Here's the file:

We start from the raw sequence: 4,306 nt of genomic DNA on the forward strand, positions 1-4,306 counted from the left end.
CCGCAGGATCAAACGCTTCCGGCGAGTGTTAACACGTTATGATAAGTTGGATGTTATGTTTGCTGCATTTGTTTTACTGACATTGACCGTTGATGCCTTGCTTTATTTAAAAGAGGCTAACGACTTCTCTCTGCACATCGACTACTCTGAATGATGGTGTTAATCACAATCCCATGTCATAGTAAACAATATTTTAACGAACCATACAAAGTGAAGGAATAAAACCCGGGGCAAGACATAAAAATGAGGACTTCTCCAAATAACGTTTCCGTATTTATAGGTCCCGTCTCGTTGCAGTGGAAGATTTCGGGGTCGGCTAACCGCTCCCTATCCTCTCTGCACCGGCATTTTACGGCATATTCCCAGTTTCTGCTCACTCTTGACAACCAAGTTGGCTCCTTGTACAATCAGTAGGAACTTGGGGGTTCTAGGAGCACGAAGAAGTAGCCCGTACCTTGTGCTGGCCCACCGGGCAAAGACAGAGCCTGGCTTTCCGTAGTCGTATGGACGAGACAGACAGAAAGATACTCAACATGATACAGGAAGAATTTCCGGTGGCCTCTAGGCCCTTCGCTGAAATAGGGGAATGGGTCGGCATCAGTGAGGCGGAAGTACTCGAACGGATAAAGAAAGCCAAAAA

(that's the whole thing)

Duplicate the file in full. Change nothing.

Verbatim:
We start from the raw sequence: 4,306 nt of genomic DNA on the forward strand, positions 1-4,306 counted from the left end.
CCGCAGGATCAAACGCTTCCGGCGAGTGTTAACACGTTATGATAAGTTGGATGTTATGTTTGCTGCATTTGTTTTACTGACATTGACCGTTGATGCCTTGCTTTATTTAAAAGAGGCTAACGACTTCTCTCTGCACATCGACTACTCTGAATGATGGTGTTAATCACAATCCCATGTCATAGTAAACAATATTTTAACGAACCATACAAAGTGAAGGAATAAAACCCGGGGCAAGACATAAAAATGAGGACTTCTCCAAATAACGTTTCCGTATTTATAGGTCCCGTCTCGTTGCAGTGGAAGATTTCGGGGTCGGCTAACCGCTCCCTATCCTCTCTGCACCGGCATTTTACGGCATATTCCCAGTTTCTGCTCACTCTTGACAACCAAGTTGGCTCCTTGTACAATCAGTAGGAACTTGGGGGTTCTAGGAGCACGAAGAAGTAGCCCGTACCTTGTGCTGGCCCACCGGGCAAAGACAGAGCCTGGCTTTCCGTAGTCGTATGGACGAGACAGACAGAAAGATACTCAACATGATACAGGAAGAATTTCCGGTGGCCTCTAGGCCCTTCGCTGAAATAGGGGAATGGGTCGGCATCAGTGAGGCGGAAGTACTCGAACGGATAAAGAAAGCCAAAAA